The U.S. Patent and Trademark Office (“USPTO”) published a Notice in the Federal Register announcing a new pilot program entitled, “Cancer Moonshot Expedited Examination Pilot Program” (the “Cancer Moonshot Program”) (87 Fed. Reg. 75608 (December 9, 2022)) (the “Notice”) to attempt to further accelerate innovation in the health and medical fields. Beginning on February 1, 2023, this new program will replace the Cancer Immunotherapy Pilot Program and expedite examination for a broader scope of technologies to prevent cancer and advance smoking cessation. The Cancer Moonshot Program is to support President Biden’s recently renewed Cancer Moonshot initiative, which set a new goal of reducing cancer death rate by at least 50% over the next 25 years.
In contrast to the current Cancer Immunotherapy Pilot Program, which required the application to contain a claim to a method of treating a cancer using immunotherapy, the Cancer Moonshot Program covers a wider range of eligible technology areas. Under the new program, applications must be in the field of oncology or smoking cessation and must contain at least one of the following method claims (collectively, the “eligible method claims”):
- A method of treating or reducing the incidence of a cancer using an immunotherapeutic compound or composition (cancer immunotherapy related technology area);
- A method of treating a cancer by targeting specific genetic markers or mutations using a specific pharmaceutical composition (personalized medicine related technology area);
- A method of treating a rare or childhood cancer using a specific pharmaceutical composition (rare cancers related technology area);
- A method of detecting or treating a cancer using a medical device specifically adapted to detect or treat the cancer (medical device related technology area);
- A method of treating a cancer by administering a specific pharmaceutical composition wherein the method comprises a step to diagnose the cancer (diagnostic and treatment related technology area); and
- A method of treating a nicotine dependency and promoting smoking cessation by administering a specific pharmaceutical composition (nicotine dependency and smoking cessation related technology area).
If the application contains “eligible” product or apparatus claims (i.e., claims to the immunotherapeutic compound or composition, the pharmaceutical composition, or the medical device used in an eligible method claim), the eligible method claims must depend from or be commensurate in scope with the eligible product or apparatus claims in the application (i.e., the eligible method claims must contain all of the limitations of the eligible product or apparatus claims).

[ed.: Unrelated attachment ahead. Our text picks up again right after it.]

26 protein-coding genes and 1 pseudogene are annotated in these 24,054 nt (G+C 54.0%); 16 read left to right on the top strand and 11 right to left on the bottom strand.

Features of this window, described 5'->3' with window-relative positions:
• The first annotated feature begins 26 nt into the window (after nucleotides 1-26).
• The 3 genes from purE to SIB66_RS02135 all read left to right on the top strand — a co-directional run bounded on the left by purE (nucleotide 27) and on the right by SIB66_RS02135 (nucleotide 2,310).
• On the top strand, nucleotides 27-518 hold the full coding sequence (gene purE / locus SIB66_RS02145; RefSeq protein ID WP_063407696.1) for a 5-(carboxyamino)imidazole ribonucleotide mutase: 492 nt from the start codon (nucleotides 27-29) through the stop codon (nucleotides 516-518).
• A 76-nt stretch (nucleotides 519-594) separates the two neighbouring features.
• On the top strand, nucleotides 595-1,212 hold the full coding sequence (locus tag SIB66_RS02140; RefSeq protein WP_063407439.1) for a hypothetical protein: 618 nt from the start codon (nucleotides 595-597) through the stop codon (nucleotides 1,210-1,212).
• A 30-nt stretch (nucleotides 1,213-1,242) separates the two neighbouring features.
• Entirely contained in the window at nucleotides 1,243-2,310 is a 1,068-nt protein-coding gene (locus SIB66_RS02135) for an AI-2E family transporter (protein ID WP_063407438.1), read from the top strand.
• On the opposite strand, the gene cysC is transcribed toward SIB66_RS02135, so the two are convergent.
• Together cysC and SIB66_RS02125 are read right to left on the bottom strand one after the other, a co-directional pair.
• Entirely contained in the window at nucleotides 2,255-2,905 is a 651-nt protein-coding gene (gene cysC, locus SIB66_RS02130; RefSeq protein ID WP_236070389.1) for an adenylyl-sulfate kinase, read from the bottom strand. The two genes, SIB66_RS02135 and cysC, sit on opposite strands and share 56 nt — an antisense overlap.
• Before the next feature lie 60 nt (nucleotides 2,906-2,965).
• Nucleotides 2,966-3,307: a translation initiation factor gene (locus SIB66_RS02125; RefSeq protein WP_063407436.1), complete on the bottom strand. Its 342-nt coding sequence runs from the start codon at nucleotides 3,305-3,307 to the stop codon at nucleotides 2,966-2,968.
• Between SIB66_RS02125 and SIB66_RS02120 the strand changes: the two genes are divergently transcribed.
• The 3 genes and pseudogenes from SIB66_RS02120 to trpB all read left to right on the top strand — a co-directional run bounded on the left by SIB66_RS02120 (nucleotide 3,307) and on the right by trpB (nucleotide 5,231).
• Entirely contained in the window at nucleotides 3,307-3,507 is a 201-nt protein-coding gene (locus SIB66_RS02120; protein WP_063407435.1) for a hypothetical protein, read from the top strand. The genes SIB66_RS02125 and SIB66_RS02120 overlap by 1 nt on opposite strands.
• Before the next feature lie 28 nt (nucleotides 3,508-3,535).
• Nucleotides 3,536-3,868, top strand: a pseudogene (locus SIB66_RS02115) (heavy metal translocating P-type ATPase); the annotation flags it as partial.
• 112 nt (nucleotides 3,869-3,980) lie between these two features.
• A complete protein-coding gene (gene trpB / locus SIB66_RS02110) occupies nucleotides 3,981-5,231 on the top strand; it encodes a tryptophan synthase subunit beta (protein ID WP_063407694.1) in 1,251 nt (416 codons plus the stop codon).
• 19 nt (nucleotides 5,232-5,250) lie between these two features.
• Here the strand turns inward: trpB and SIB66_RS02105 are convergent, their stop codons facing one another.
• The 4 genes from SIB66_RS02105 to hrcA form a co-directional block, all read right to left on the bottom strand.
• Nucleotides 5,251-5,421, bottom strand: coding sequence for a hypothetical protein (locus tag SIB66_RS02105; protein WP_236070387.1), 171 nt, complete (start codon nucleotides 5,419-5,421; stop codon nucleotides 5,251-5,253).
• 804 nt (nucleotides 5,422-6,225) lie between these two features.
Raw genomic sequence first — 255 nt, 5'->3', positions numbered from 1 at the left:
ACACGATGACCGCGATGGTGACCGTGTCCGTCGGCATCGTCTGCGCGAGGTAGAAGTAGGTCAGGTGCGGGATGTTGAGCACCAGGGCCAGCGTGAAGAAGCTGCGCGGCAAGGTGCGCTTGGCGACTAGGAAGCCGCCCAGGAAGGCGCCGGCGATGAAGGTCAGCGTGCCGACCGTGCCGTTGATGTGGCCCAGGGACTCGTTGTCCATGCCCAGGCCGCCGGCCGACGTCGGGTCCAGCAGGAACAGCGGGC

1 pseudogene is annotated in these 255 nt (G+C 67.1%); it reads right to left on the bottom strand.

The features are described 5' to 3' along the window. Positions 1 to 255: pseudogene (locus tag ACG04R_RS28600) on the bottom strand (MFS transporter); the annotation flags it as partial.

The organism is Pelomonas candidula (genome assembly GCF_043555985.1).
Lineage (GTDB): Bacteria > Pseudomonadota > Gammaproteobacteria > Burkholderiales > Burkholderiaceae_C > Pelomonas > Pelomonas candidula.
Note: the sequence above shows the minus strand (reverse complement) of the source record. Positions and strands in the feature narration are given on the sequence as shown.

The Notice details the requirements for petitions to make special under the Cancer Moonshot Program. For example, the application must be a nonprovisional utility patent application and contain no more than 3 independent and 20 total claims, with no multiple dependent claims. The claims must include at least one eligible method claim and a statement to that effect including that the application is limited to the field of oncology or smoking cessation. A statement must be filed indicating that special status was not previously granted for any reason for the application. In addition, a limitation exists on the number of times an inventor can file for special status under this program. Finally, a USPTO form must also be filed with the application, which form contains the necessary certifications for qualification to participate in the program.
Upon granting of the petition, the application will be treated as special on an examiner’s docket and taken up out of turn for examination. The application will be accorded special status until a first Office action, which may be a restriction requirement. After the first Office action, the application will no longer be entitled to special status and will be taken up in a normal course on the examiner’s docket. That is, after the first Office action, the application will undergo regular examination similar to all other applications.
The Notice indicates that the USPTO will periodically evaluate the Cancer Moonshot Program to determine whether and to what extent its coverage should be changed.
Let’s hope that this incentivization program provides a real impact on accelerating innovation in developing new treatments for cancer. And if interested in participating in the program, please contact a Goodwin patent lawyer.